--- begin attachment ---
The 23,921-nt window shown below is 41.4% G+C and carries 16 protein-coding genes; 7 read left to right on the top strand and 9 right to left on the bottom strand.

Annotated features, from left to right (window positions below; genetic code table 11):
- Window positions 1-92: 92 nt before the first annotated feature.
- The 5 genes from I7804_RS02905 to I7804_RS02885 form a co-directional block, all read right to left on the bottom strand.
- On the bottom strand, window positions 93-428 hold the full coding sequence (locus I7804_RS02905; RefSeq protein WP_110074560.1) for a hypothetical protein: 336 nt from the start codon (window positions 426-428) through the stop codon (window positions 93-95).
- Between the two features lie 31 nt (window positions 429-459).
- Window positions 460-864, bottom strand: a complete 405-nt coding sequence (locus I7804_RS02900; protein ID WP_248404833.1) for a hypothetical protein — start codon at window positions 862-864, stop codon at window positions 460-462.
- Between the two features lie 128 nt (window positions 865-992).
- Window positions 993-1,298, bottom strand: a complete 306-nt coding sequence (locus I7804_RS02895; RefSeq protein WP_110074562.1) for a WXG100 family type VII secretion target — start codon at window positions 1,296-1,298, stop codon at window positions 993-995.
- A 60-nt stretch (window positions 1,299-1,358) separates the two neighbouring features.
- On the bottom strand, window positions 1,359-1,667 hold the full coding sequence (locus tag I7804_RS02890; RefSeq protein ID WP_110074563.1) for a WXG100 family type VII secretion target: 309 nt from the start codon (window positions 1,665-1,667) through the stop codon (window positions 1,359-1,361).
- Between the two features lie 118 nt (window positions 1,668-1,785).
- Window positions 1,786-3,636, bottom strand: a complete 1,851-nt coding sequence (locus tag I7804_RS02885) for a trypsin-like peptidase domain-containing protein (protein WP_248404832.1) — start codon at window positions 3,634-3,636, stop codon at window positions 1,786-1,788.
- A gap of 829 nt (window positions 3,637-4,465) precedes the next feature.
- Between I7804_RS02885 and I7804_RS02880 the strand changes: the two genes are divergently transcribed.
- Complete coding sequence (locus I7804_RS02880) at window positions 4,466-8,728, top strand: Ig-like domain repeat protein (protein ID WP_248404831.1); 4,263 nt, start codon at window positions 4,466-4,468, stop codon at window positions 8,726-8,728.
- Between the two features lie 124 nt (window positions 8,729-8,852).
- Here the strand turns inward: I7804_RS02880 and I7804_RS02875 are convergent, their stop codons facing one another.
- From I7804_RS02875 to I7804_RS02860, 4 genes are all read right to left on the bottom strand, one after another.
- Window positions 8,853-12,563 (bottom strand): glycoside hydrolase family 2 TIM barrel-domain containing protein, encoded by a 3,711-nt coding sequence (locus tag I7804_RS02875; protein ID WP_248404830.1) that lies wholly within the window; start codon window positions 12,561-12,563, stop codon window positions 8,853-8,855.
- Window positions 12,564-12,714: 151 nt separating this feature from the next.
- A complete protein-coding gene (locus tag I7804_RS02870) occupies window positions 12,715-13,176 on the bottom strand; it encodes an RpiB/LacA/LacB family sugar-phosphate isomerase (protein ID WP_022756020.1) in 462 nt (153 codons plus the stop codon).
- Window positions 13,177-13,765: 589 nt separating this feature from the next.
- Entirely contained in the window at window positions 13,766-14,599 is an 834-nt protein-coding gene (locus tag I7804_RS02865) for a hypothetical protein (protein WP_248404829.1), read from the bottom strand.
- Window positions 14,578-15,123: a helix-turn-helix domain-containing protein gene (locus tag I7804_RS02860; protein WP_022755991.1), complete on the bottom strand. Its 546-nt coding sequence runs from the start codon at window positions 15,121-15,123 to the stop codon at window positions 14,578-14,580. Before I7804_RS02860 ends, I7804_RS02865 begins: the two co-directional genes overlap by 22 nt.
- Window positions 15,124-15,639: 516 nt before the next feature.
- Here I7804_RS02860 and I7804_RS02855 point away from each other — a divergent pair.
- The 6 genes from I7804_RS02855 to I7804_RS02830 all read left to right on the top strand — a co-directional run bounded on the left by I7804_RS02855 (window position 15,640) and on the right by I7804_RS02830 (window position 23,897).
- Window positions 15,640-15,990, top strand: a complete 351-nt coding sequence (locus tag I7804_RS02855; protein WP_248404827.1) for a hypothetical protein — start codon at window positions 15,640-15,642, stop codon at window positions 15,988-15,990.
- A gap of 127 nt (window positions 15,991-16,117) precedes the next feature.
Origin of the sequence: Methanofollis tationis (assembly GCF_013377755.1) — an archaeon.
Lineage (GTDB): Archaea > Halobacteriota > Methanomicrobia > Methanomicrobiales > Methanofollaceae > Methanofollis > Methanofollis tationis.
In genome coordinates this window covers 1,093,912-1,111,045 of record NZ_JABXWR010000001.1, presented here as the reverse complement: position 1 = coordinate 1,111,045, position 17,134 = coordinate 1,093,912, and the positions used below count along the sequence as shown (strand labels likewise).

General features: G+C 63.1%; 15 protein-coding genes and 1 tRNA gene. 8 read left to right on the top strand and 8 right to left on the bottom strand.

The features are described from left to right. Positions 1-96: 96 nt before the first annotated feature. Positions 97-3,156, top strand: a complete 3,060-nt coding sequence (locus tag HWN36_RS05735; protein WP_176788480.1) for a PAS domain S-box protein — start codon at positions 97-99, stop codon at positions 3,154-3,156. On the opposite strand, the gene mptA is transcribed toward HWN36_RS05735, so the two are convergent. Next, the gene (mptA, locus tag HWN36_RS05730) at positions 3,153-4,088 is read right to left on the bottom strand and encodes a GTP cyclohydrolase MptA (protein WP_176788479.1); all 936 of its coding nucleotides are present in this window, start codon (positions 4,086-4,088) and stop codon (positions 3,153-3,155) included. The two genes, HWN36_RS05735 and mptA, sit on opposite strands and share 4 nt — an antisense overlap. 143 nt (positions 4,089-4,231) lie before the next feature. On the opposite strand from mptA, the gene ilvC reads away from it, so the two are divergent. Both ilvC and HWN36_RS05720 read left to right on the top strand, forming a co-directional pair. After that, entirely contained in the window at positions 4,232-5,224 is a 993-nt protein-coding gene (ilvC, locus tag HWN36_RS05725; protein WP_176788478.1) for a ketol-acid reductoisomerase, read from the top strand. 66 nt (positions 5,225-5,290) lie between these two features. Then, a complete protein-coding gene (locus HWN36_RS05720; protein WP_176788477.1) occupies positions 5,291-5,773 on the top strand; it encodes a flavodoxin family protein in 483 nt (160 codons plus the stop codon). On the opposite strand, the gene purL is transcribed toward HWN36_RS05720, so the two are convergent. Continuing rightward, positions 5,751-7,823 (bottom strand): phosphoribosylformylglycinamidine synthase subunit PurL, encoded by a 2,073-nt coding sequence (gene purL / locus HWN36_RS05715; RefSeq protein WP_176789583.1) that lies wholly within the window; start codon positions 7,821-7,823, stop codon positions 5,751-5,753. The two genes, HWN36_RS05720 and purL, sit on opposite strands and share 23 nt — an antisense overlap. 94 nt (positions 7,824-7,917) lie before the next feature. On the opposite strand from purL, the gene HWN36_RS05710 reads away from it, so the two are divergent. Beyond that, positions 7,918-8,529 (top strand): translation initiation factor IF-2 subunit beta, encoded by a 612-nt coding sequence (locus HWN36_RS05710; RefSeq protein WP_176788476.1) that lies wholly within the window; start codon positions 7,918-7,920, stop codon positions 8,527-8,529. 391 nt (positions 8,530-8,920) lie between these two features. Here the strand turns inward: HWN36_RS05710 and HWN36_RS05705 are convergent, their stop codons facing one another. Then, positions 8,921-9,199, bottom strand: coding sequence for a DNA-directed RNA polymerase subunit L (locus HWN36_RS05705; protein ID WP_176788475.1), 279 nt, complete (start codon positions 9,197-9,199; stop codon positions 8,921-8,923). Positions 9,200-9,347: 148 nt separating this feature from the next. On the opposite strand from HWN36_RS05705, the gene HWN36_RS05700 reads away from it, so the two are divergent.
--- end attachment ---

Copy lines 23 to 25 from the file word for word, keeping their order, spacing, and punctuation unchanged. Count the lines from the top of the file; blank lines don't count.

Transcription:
- Window positions 13,177-13,765: 589 nt separating this feature from the next.
- Entirely contained in the window at window positions 13,766-14,599 is an 834-nt protein-coding gene (locus tag I7804_RS02865) for a hypothetical protein (protein WP_248404829.1), read from the bottom strand.
- Window positions 14,578-15,123: a helix-turn-helix domain-containing protein gene (locus tag I7804_RS02860; protein WP_022755991.1), complete on the bottom strand. Its 546-nt coding sequence runs from the start codon at window positions 15,121-15,123 to the stop codon at window positions 14,578-14,580. Before I7804_RS02860 ends, I7804_RS02865 begins: the two co-directional genes overlap by 22 nt.